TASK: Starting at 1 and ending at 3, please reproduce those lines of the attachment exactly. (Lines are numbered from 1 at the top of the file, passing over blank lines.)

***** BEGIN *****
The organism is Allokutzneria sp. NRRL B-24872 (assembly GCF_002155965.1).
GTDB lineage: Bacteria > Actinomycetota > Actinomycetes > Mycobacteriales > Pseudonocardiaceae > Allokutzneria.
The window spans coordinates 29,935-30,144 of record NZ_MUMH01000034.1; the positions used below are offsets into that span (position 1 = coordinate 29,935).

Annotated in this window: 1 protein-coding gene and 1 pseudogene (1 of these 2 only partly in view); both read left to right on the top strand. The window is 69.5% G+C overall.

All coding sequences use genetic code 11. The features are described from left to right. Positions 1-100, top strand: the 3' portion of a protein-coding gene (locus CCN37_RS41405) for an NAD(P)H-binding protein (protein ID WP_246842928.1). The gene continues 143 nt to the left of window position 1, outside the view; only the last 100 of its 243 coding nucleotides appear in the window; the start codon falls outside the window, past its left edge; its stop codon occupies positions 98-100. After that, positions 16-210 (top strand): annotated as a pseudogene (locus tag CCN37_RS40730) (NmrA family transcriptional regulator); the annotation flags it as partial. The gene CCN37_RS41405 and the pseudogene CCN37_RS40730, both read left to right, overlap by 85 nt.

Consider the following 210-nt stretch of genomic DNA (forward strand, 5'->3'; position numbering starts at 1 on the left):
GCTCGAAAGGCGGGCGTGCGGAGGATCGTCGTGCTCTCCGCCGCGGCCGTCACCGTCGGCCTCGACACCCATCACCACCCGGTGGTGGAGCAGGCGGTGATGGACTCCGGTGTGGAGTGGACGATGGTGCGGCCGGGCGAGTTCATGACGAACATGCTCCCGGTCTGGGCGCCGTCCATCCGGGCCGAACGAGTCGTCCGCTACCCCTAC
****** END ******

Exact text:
The organism is Allokutzneria sp. NRRL B-24872 (assembly GCF_002155965.1).
GTDB lineage: Bacteria > Actinomycetota > Actinomycetes > Mycobacteriales > Pseudonocardiaceae > Allokutzneria.
The window spans coordinates 29,935-30,144 of record NZ_MUMH01000034.1; the positions used below are offsets into that span (position 1 = coordinate 29,935).